Of all the miseries inflicted on the news business over the past decade, arguably the worst was the ravaging of the Tribune Company when real estate mogul Sam Zell took it private in a complex transaction in which he risked little of his own fortune while leading the businesses into $13 billion in debt. Jim O’Shea’s book, The Deal from Hell: How Moguls and Wall Street Plundered Great American Newspapers (published by PublicAffairs in 2011), is a thorough account of the catastrophe, which Zell himself characterized as “hell’s deal.” O’Shea, a former editor of the Los Angeles Times and managing editor of the Chicago Tribune, brought an investigative reporter’s skills to the events as they evolved, combined with an undertone of indignation at how an enterprise of admirable assets could be driven into bankruptcy in barely more than a year after it was acquired in 2007. Now, following four years of rancor, downsizing, and management scandals, the Tribune Company has emerged from bankruptcy court with Zell and his cohorts finally gone. In the midst of it all, according to a detailed account of the case by Michael Oneal, a Chicago Tribune reporter, the bankruptcy judge, Kevin Carey, “looked out at a Delaware courtroom packed with high-priced attorneys and conceded the case had broken down into what he called a ‘multiconstituent melee.’”
Oneal and Steve Mills, another Tribune reporter, covered the case in a four-part series last week called “Broken Deal” (there are excerpts outside the paywall), which was described as “riveting” by Michael Miner, the astute media critic of the Chicago Reader (a once independent weekly now owned by Wrapports, which also owns the Chicago Sun-Times). The activities of the investment funds and their lawyers—running up to $1,000 an hour—piled enormous expenses on the failed deal as it made it ways through the courts, leading Oneal to conclude: “For Tribune Co., its employees and many of its smaller creditors, bankruptcy became a debilitating period of missed opportunities and stalled strategy. The cost to Tribune Co. in legal and professional fees will likely run to more than $500 million.” Moreover, the mess could still ensnare thousands of former Tribune shareholders, because they benefited from Zell’s dubious buy-out, which went bust—as Zell and his bankers should have foreseen. Oneal and Mill’s reporting confirmed that thirty-eight top Tribune Company managers received almost $150 million in payments from the initial deal, including various incentive and option packages.
In the course of the travail, the Tribune Company has unloaded Newsday to the Dolan family in New York and the beloved Chicago Cubs to the Ricketts family. What emerges is a company with strong new management, only $1.1 billion in debt, and a $300-million line of credit. The chairman is Bruce Karsh, president of Oaktree Capital Management, the private equity firm that ended up with 23 percent of the company, the largest single stake. The CEO is Peter Liguori, a former chief operating officer of cable television programmer Discovery Communications. Eddy Hartenstein, who was interim chief executive remains on the board and will be chief executive of the Los Angeles Times as well as an adviser to Liguori. In a letter to the staff, Liguori wrote that the Tribune Company still has “unparalleled media assets, iconic brands in major markets and very talented, creative employees.” He said the company is an example of “what is best is in media, television, and journalism in America.”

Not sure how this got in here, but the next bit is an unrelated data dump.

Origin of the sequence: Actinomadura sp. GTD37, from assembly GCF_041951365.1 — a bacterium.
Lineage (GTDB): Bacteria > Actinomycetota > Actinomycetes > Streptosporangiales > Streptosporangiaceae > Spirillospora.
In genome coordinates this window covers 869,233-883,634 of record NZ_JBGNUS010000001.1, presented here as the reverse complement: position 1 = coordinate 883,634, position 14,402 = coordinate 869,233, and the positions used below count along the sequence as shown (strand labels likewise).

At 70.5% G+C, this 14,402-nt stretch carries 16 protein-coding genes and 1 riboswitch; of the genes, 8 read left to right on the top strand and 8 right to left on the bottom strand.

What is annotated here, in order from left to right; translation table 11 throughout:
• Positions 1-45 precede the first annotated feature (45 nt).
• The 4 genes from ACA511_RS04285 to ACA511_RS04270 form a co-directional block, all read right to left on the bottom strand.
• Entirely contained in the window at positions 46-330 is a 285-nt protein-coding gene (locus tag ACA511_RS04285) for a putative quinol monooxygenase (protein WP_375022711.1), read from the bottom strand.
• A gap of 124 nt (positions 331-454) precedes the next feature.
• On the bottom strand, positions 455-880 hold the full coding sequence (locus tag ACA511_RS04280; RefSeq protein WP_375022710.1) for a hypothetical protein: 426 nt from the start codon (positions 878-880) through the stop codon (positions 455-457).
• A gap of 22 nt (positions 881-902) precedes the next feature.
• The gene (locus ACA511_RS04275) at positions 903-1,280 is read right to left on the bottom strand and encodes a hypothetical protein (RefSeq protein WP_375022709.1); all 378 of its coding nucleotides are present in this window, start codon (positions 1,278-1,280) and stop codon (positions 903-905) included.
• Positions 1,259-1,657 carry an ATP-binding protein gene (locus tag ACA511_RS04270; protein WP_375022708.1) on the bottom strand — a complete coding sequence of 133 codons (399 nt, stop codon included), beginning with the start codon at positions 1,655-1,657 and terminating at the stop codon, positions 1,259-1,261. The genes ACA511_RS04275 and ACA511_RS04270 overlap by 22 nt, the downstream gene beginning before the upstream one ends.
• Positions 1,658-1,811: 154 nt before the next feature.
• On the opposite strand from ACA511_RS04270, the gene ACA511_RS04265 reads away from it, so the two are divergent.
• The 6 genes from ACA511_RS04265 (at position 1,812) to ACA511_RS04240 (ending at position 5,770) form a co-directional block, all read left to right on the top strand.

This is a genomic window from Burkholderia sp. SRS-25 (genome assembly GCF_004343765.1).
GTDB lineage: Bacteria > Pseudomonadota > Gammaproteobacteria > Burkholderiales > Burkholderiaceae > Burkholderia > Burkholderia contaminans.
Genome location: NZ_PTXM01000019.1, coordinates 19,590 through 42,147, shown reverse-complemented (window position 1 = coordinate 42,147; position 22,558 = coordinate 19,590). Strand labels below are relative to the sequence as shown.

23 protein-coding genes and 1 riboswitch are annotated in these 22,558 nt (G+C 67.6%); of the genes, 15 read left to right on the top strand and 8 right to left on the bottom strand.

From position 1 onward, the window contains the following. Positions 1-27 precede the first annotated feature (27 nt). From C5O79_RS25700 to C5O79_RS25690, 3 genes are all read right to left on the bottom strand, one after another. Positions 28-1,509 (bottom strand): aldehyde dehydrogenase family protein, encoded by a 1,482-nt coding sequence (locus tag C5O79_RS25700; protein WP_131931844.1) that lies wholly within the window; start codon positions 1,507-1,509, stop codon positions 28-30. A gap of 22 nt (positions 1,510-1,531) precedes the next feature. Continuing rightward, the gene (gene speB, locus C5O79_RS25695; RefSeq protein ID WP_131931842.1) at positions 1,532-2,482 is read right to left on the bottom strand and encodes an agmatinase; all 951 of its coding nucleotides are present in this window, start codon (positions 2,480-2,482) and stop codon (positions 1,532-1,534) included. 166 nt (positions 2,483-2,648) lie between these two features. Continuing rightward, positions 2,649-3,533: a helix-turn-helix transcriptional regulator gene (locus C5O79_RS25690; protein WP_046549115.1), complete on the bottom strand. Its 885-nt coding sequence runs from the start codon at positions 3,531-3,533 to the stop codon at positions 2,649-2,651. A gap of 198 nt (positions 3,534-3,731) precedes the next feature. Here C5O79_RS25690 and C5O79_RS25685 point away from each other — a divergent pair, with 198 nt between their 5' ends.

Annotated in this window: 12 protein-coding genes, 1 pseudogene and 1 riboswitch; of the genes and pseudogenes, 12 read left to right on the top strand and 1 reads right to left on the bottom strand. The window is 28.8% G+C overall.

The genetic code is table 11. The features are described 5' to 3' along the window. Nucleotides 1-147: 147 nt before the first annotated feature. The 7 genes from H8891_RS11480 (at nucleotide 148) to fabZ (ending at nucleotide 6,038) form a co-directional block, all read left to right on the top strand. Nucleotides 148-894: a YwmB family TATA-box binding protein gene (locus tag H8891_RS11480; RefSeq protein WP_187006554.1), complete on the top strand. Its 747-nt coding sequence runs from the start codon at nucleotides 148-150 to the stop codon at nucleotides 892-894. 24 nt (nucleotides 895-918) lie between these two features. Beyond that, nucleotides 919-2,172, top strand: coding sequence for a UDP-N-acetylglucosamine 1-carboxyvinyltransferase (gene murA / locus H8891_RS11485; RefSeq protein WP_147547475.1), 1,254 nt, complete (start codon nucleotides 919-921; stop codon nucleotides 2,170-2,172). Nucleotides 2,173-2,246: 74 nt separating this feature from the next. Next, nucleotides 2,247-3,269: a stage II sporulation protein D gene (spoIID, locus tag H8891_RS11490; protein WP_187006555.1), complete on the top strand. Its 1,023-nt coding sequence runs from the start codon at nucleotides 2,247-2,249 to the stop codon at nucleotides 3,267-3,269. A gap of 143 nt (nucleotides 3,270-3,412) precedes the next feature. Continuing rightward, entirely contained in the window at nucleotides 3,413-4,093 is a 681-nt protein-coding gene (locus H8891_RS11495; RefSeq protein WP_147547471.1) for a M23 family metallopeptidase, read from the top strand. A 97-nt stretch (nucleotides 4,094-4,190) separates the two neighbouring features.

Aside from the eight daily newspapers, Tribune owns twenty-three televisions stations, a stake in the Food Network, and a national cable network WGN America. Given Liguori’s broadcast background and the relatively robust condition of cable television and related digital assets, the assumption is that the newspapers will be for sale, perhaps to Rupert Murdoch’s new spin-off, News Corp., that has made clear its interest in the Los Angeles Times and perhaps the Chicago Tribune. The Wrapports group is another contender for the Chicago paper. It is composed of Chicago business leaders, who decided to take on the Sun-Times at a bargain price. The Tribune and Sun-Times are already closely related through printing and distribution agreements. I was surprised to read in Michael Miner’s assessment of the “Broken Deal” series his decidedly positive view of how the Tribune has endured these years of drastic cutback and criticism.
According to Miner, Gerould Kern, the Tribune’s editor, was assailed a year ago by Dean Baquet, now the managing editor of the New York Times, as “a guy who you know just kept giving the right answers to his bosses . . . and never learned how to be really be a journalist—to my way of thinking.” In addition, says Miner, the Tribune today is not simply a decent but actually “a very good newspaper I spend an hour and a half reading every morning. I’ve asked a couple of his newsroom’s mainstays if it would be stupid to give Kern the credit for this. Go ahead and give it, they told me.”
The odds still strongly favor the Tribune Company finding buyers for their newspapers and steering towards a digital and broadcast future. In an interview with the Los Angeles Times, Ligouri was asked whether the newspaper business could be rescued: “There isn’t an overnight solution,” he replied, “First and foremost have best in class journalism, have it be applicable across all media platforms—mobile, digital, and good old-fashioned print. You’ve got to get paid for it. And now more than ever, you’d better be as efficient as possible.”
Understandably, Ligouri is cautious in these initial weeks of outlining Tribune strategy, but it is still worth tapping into his thinking. The origins of the Tribune Company go back 175 years, and these were easily among its worst ever. Short of liquidation—which no longer seems likely—the next phase for Tribune is bound to be better than the last.